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The quaint Peak District village of Thorpe, literally at the gateway to Dovedale, is a popular tourist centre, set amidst stunning scenery on the east bank of the River Dove, it is situated about four miles to the north of the town of Ashbourne.
Lying at the foot of Thorpe Cloud, Thorpe makes is an excellent base for exploring nearby Dovedale, the Manifold Valley and the surrounding area of the White Peak.
The village was founded in the ninth century, its name is of Norse origin and is the word for an outlying farm or hamlet. Thorpe was mentioned in the Domesday Survey of 1086 where it is recorded as being owned by the king. The village church of St. Leonard's (pictured left) has a squat Norman tower, constructed about 1100 AD, with fragments of Saxon stonework. The nave dates from the fourteenth century.
The church boasts a superb Elizabethan altar rail and the fine tomb of John Millward, dating from 1632, in front of it are engravings of his 2 daughters dressed in gowns with embroided bodices and his 2 sons in cloaks and wide topped riding boots. Both the sons were soldiers, one a colonel in the service of King Charles I. The font, one of only three surviving Derbyshire `tub` fonts, dates from the eleventh century. Arrow sharpening grooves from the medieval era can be seen on either side of the porch doorway. In the fourteenth century villagers were encouraged to improve their archery skills and Sunday afternoon was set aside for practice.
The Peveril Of The Peak Hotel, The Dog and Partridge Country Inn and The Izaak Walton Hotel all provide accommodation and there are a number of guest houses in the village offering bed and breakfast accommodation.
The conical hill of Thorpe Cloud, which rises to 287 metres (942 feet), stands sentinel with Bunster Hill at either side of the entrance to Dovedale. In common with much of Dovedale, including Bunster Hill, it is in the ownership of the National Trust. The name Cloud is a derivation of the Anglo-Saxon word "clud", meaning meaning a mass of rock. Thorpe Cloud is a poular and relatively easy climb, due to erosion, the National Trust prefer to direct visitors up particular routes. The easiest ascent is from Thorpe village along the ridge on the eastern side of the hill.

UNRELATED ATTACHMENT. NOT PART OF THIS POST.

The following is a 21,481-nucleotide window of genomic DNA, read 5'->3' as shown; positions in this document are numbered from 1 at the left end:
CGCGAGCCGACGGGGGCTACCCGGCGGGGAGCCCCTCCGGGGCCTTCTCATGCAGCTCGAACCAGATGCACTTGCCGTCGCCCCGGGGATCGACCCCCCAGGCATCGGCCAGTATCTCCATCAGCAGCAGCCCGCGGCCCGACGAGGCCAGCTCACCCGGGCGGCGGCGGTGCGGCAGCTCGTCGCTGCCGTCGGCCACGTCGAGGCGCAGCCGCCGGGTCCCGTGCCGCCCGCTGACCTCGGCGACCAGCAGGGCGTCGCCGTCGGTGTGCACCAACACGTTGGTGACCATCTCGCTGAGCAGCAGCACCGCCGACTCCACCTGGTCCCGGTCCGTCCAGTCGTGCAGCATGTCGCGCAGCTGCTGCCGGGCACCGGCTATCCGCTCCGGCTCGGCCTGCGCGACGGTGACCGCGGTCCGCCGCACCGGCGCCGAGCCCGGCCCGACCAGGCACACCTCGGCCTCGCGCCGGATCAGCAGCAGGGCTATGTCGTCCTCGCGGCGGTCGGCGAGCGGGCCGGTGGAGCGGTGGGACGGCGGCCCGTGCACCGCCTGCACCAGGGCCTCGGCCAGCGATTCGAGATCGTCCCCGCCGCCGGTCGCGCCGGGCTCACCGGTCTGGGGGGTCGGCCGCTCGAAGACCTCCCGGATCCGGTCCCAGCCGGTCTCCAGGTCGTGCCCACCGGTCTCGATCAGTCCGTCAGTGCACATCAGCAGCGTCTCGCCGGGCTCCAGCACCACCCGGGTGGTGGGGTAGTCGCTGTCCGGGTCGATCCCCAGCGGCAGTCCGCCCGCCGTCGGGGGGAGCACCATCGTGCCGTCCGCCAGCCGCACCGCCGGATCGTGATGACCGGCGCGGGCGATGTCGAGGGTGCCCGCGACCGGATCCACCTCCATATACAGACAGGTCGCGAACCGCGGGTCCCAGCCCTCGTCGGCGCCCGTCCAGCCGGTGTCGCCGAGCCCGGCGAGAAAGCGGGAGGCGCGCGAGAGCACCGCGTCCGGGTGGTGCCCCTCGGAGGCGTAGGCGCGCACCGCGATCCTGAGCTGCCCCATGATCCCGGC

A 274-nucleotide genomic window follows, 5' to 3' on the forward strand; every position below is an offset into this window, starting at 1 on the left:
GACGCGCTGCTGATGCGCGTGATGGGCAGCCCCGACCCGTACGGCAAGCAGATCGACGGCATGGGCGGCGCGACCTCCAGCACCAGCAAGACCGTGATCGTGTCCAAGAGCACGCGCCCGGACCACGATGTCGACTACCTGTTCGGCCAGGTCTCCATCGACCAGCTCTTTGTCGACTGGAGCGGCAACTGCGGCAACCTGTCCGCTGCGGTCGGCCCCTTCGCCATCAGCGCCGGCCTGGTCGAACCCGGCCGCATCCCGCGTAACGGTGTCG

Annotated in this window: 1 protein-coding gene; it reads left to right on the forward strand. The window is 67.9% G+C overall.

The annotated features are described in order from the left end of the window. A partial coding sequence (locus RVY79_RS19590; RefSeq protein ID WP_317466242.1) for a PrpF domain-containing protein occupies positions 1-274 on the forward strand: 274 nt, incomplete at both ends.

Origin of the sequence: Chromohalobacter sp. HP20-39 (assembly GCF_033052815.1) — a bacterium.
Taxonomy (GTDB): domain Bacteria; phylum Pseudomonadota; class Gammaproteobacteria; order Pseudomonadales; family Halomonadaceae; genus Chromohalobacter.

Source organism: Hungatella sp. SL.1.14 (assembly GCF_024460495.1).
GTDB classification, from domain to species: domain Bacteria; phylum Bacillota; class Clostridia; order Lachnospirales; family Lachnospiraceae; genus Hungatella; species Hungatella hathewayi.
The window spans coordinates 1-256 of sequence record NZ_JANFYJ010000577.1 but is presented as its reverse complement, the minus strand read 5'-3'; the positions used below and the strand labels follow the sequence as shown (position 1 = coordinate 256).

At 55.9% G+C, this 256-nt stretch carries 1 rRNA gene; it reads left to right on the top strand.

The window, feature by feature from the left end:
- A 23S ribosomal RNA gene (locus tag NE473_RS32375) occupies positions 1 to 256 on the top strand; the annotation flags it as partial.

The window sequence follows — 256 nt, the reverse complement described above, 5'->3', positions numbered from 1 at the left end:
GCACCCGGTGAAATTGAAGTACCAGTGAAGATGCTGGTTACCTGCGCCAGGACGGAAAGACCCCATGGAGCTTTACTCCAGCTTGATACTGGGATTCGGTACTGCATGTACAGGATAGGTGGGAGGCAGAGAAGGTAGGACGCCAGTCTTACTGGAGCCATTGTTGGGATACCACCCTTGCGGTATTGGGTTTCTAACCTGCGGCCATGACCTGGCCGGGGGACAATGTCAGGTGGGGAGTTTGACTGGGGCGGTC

The ruins of Throwley Old Hall, a large medieval manor house and once the seat of the influential Meverall family, are situated a few kilometres to the north-west of the village. The hall was first recorded as a residence in 1203 when Oliver de Meverell settled here, the Meverell family remained in ownership of the hall until the mid seventeenth century. The house passed to Charles Cotton on his marriage to the widow of the last of the Meverells. In medieval times a village stood on the site, but it may have been abandoned before the Hall was built. It is now in the care of English Heritage.
Thorpe is situated on the Tissington Trail long distance footpath.
Nearby places of interest
Dovedale, a dramatic limestone ravine, with its mpressive rock outcrops and tranquil woodlands is arguably the prettiest of the dales in the Peak District National Park and is owned by the National Trust.
The Manifold Valley, which runs almost parallel with Dovedale, has been described as the 'Switzerland of Staffordshire' and offers some of the most spectacular scenery in the Peak District National Park.
Biddulph Grange, one of Britain's most exciting and unusual gardens, was created by the horticulturalist James Bateman (1811–1897), for his large collection of plants from around the world.
Haddon Hall near Bakewell, is an architectural gem. Dating back to the eleventh century, the hall has been described as "the most complete and most interesting house of [its] period", it is the finest example of a medieval manor house currently in existence in England.